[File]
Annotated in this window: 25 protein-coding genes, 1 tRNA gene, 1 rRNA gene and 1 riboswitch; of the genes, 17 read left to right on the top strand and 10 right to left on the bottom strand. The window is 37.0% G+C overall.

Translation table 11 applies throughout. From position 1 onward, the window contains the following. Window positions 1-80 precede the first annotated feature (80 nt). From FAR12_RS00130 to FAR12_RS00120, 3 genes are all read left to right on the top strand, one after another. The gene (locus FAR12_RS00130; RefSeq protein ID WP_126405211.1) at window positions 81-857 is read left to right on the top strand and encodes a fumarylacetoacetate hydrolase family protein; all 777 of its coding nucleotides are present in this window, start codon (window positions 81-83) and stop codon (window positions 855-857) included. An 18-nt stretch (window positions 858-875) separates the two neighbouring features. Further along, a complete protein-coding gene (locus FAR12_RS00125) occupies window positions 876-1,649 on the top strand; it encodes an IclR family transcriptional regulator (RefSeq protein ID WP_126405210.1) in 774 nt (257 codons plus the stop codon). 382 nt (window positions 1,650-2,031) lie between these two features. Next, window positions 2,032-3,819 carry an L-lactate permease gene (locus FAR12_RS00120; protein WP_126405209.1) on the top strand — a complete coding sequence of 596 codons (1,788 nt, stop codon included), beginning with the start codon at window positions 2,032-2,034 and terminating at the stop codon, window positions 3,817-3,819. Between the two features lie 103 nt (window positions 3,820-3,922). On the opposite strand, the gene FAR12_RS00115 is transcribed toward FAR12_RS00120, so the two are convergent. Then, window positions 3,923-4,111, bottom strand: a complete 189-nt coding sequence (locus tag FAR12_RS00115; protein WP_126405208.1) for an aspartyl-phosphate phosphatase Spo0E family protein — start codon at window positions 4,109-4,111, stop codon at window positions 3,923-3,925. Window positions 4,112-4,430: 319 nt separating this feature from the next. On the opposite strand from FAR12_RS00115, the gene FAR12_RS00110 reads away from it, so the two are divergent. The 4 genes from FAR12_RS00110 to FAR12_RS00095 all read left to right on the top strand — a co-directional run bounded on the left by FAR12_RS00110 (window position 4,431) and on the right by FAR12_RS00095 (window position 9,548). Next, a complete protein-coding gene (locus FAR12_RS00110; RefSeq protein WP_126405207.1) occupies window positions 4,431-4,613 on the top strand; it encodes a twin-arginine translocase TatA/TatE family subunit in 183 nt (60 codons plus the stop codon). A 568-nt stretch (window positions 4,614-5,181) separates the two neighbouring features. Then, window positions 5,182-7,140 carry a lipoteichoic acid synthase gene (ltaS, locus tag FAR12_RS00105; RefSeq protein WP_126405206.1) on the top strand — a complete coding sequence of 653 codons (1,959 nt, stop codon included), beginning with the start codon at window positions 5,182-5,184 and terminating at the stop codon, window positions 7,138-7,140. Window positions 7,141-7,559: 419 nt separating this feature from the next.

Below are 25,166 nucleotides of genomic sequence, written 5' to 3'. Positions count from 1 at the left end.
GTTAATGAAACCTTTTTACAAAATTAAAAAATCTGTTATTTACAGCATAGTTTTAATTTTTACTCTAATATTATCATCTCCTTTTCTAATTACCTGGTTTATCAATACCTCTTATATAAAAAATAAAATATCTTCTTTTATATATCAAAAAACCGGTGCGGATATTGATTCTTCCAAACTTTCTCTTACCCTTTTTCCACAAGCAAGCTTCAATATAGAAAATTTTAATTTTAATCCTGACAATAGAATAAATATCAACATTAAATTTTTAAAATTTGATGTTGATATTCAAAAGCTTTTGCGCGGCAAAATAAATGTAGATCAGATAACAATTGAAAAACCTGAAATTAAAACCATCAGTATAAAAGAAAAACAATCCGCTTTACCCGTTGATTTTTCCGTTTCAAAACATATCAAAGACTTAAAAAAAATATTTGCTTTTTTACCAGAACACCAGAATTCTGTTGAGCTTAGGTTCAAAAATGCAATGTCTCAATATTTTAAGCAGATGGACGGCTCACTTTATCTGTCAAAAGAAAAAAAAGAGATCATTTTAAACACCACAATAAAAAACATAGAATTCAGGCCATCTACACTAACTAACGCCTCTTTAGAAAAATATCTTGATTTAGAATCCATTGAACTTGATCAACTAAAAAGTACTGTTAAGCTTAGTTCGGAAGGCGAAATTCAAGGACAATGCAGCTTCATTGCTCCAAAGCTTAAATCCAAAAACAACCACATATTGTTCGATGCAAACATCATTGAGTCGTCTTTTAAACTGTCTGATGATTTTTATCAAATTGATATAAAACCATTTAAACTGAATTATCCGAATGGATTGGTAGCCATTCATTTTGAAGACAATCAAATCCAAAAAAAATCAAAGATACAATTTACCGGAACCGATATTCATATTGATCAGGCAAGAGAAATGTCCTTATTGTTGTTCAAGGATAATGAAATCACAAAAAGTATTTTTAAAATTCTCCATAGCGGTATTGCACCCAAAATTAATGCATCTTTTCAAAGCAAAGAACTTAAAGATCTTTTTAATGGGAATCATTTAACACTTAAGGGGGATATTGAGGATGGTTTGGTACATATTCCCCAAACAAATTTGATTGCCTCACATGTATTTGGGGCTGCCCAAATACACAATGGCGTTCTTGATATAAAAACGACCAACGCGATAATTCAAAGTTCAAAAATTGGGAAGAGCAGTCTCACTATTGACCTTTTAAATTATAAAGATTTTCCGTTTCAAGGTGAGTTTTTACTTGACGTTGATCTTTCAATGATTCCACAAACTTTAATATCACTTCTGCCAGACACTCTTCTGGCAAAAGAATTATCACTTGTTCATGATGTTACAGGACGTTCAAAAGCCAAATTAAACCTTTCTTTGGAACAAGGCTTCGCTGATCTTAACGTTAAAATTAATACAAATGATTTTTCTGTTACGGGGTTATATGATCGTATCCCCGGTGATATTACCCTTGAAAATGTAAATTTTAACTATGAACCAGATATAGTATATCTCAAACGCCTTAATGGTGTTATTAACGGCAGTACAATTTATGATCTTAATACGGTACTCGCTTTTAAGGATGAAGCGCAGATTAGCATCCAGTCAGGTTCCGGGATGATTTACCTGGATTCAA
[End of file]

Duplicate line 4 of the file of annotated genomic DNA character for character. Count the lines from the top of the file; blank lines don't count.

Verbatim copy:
GTTAATGAAACCTTTTTACAAAATTAAAAAATCTGTTATTTACAGCATAGTTTTAATTTTTACTCTAATATTATCATCTCCTTTTCTAATTACCTGGTTTATCAATACCTCTTATATAAAAAATAAAATATCTTCTTTTATATATCAAAAAACCGGTGCGGATATTGATTCTTCCAAACTTTCTCTTACCCTTTTTCCACAAGCAAGCTTCAATATAGAAAATTTTAATTTTAATCCTGACAATAGAATAAATATCAACATTAAATTTTTAAAATTTGATGTTGATATTCAAAAGCTTTTGCGCGGCAAAATAAATGTAGATCAGATAACAATTGAAAAACCTGAAATTAAAACCATCAGTATAAAAGAAAAACAATCCGCTTTACCCGTTGATTTTTCCGTTTCAAAACATATCAAAGACTTAAAAAAAATATTTGCTTTTTTACCAGAACACCAGAATTCTGTTGAGCTTAGGTTCAAAAATGCAATGTCTCAATATTTTAAGCAGATGGACGGCTCACTTTATCTGTCAAAAGAAAAAAAAGAGATCATTTTAAACACCACAATAAAAAACATAGAATTCAGGCCATCTACACTAACTAACGCCTCTTTAGAAAAATATCTTGATTTAGAATCCATTGAACTTGATCAACTAAAAAGTACTGTTAAGCTTAGTTCGGAAGGCGAAATTCAAGGACAATGCAGCTTCATTGCTCCAAAGCTTAAATCCAAAAACAACCACATATTGTTCGATGCAAACATCATTGAGTCGTCTTTTAAACTGTCTGATGATTTTTATCAAATTGATATAAAACCATTTAAACTGAATTATCCGAATGGATTGGTAGCCATTCATTTTGAAGACAATCAAATCCAAAAAAAATCAAAGATACAATTTACCGGAACCGATATTCATATTGATCAGGCAAGAGAAATGTCCTTATTGTTGTTCAAGGATAATGAAATCACAAAAAGTATTTTTAAAATTCTCCATAGCGGTATTGCACCCAAAATTAATGCATCTTTTCAAAGCAAAGAACTTAAAGATCTTTTTAATGGGAATCATTTAACACTTAAGGGGGATATTGAGGATGGTTTGGTACATATTCCCCAAACAAATTTGATTGCCTCACATGTATTTGGGGCTGCCCAAATACACAATGGCGTTCTTGATATAAAAACGACCAACGCGATAATTCAAAGTTCAAAAATTGGGAAGAGCAGTCTCACTATTGACCTTTTAAATTATAAAGATTTTCCGTTTCAAGGTGAGTTTTTACTTGACGTTGATCTTTCAATGATTCCACAAACTTTAATATCACTTCTGCCAGACACTCTTCTGGCAAAAGAATTATCACTTGTTCATGATGTTACAGGACGTTCAAAAGCCAAATTAAACCTTTCTTTGGAACAAGGCTTCGCTGATCTTAACGTTAAAATTAATACAAATGATTTTTCTGTTACGGGGTTATATGATCGTATCCCCGGTGATATTACCCTTGAAAATGTAAATTTTAACTATGAACCAGATATAGTATATCTCAAACGCCTTAATGGTGTTATTAACGGCAGTACAATTTATGATCTTAATACGGTACTCGCTTTTAAGGATGAAGCGCAGATTAGCATCCAGTCAGGTTCCGGGATGATTTACCTGGATTCAA